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Beatrice Pope Hoffman
(February 5, 1885–May 1, 1957)
In Lyme: 1936 -
Beatrice Pope was born in East Orange, New Jersey on February 5, 1885. She was the daughter of Mr. and Mrs. James E. Pope. During the summer of 1906, Mrs. pope sent young Beatrice to spend the summer with Miss Florence. She wanted her daughter to recuperate from a busy social calendar of too many dinners and dances. Her older sister, Francis had visited Old Lyme with an art class the previous summer.
Beatrice met Harry Hoffman and the two fell in love, announcing their engagement after only a few weeks. In November of 1907, Mrs. Pope arrived in Old Lyme and purchased 20 acres off Sill Lane for the couple to build a house. On April 5, 1910, Beatrice married Harry Hoffman.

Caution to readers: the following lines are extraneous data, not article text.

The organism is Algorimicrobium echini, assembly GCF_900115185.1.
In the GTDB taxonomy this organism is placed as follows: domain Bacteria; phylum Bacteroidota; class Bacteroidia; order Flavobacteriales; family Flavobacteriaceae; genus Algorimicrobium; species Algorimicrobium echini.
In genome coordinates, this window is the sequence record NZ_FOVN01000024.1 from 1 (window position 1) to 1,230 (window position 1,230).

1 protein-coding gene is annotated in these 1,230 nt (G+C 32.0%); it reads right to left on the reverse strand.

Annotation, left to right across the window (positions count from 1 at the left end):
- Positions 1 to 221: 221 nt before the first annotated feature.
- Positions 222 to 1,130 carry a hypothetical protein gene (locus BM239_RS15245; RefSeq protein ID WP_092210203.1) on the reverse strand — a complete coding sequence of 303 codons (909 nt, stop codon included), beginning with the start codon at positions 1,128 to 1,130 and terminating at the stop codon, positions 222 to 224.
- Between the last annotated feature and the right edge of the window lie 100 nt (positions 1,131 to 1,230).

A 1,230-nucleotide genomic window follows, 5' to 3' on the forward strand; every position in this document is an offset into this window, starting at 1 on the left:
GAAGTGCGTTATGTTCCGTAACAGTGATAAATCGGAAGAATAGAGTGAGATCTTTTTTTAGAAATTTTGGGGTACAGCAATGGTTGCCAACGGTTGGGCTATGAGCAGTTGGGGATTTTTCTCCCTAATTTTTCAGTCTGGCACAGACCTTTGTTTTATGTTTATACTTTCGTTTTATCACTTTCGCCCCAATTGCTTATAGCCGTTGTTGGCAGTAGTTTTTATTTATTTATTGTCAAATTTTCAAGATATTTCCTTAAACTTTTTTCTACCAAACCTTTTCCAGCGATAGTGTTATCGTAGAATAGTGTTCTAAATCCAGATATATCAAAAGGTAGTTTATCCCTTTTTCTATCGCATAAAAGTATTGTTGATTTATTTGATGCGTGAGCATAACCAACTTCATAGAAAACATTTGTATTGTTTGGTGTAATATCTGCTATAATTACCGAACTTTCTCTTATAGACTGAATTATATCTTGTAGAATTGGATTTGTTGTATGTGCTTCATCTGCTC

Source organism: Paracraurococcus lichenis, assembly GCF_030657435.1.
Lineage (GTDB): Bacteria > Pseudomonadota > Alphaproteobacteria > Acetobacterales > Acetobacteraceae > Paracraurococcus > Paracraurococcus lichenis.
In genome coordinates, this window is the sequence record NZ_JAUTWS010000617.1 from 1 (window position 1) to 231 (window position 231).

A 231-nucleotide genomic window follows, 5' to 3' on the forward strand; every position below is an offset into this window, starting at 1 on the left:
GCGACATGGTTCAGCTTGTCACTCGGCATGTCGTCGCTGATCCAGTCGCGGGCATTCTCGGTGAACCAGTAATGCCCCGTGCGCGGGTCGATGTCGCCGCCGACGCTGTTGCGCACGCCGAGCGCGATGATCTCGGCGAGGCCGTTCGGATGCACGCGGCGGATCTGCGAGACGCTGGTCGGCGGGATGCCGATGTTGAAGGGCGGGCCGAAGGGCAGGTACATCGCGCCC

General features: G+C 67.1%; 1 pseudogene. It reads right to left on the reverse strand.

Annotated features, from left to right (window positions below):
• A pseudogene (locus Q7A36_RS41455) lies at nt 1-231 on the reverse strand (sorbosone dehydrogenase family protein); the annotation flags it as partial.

During the 1920s, Beatrice embraced the Arts and Crafts movement. She was deeply involved in learning such early American craft processes as natural hand-dying and tole painting. In addition to her earlier interest in photography, her creative energies were focused on the tapestries and tiles she produced in collaboration with her husband, and in the dresses she designed and made for herself. Using her own hand-dyed wool, Beatrice produced a series of tapestries based on her husband's undersea designs. These tapestries were shown in 1935 at the Dayton Art Institute and Milwaukee Art Institue, in conjunction with Harry Hoffman's undersea paintings.
Early in the 1930s Beatrice founded the Old Lyme Guild of Artists and Craftsmen. The Guild used the Peck Tavern, owned by Beatrice's sister, to display ahdn-crafted furniture, paintings, ceramics, ironwork, metalware, and other decorative objects made by their members.
By 1936, Beatrice and Harry Hoffman were year-round residents of Old Lyme.